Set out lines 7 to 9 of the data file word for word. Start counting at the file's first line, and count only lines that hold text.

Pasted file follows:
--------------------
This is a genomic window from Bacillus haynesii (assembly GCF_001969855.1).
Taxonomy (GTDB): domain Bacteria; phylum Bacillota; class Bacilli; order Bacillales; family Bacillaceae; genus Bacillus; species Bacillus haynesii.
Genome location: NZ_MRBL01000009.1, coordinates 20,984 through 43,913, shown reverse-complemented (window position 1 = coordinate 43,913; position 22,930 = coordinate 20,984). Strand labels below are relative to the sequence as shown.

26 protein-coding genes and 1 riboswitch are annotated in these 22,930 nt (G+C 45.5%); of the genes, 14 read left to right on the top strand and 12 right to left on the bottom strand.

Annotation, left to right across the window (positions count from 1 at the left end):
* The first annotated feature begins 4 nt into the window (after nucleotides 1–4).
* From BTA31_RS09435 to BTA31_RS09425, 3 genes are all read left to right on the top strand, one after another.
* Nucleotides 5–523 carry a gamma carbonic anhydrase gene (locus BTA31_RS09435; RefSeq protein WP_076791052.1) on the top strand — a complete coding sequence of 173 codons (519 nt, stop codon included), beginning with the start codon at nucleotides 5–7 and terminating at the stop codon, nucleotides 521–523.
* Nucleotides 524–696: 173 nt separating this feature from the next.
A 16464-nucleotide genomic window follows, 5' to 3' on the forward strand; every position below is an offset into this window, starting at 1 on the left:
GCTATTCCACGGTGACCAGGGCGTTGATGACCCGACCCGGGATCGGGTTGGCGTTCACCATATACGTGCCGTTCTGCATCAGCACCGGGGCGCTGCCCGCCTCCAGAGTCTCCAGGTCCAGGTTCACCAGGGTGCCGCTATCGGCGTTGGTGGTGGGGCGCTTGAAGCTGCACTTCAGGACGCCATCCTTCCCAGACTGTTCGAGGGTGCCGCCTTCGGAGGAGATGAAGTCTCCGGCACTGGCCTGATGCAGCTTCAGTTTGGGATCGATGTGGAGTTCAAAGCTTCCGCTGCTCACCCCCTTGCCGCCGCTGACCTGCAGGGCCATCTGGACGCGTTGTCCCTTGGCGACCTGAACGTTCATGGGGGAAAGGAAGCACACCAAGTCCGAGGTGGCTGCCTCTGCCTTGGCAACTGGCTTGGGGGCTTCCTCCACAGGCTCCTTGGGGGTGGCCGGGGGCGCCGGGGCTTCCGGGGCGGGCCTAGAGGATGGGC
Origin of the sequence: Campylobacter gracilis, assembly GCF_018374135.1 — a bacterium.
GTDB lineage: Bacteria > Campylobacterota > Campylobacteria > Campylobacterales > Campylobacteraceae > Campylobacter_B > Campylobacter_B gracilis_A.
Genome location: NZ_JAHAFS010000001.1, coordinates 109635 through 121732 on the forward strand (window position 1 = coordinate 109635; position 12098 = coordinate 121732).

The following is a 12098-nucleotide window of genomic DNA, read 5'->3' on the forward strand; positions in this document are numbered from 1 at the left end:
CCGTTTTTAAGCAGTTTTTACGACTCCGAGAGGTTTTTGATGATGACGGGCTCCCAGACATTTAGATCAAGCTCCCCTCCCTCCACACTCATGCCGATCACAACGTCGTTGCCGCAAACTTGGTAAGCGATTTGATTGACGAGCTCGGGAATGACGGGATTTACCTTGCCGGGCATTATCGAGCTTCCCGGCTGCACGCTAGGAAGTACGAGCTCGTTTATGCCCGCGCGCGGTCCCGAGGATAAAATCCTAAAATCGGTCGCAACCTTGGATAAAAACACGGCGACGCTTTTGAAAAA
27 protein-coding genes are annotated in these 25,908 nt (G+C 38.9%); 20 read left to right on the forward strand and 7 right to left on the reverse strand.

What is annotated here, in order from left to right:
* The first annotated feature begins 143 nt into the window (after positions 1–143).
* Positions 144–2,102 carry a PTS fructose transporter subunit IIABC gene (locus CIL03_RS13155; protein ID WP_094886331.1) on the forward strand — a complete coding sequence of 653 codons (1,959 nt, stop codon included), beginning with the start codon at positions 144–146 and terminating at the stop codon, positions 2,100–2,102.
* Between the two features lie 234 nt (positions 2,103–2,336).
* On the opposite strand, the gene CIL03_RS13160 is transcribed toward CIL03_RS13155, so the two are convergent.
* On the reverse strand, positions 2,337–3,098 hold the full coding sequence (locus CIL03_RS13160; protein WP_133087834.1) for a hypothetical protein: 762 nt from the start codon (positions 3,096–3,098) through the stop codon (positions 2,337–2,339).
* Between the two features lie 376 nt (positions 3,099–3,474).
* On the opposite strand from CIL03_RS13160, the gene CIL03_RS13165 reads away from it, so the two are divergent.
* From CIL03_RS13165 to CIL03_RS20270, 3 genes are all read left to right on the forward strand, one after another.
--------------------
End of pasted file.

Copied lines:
* From BTA31_RS09435 to BTA31_RS09425, 3 genes are all read left to right on the top strand, one after another.
* Nucleotides 5–523 carry a gamma carbonic anhydrase gene (locus BTA31_RS09435; RefSeq protein WP_076791052.1) on the top strand — a complete coding sequence of 173 codons (519 nt, stop codon included), beginning with the start codon at nucleotides 5–7 and terminating at the stop codon, nucleotides 521–523.
* Nucleotides 524–696: 173 nt separating this feature from the next.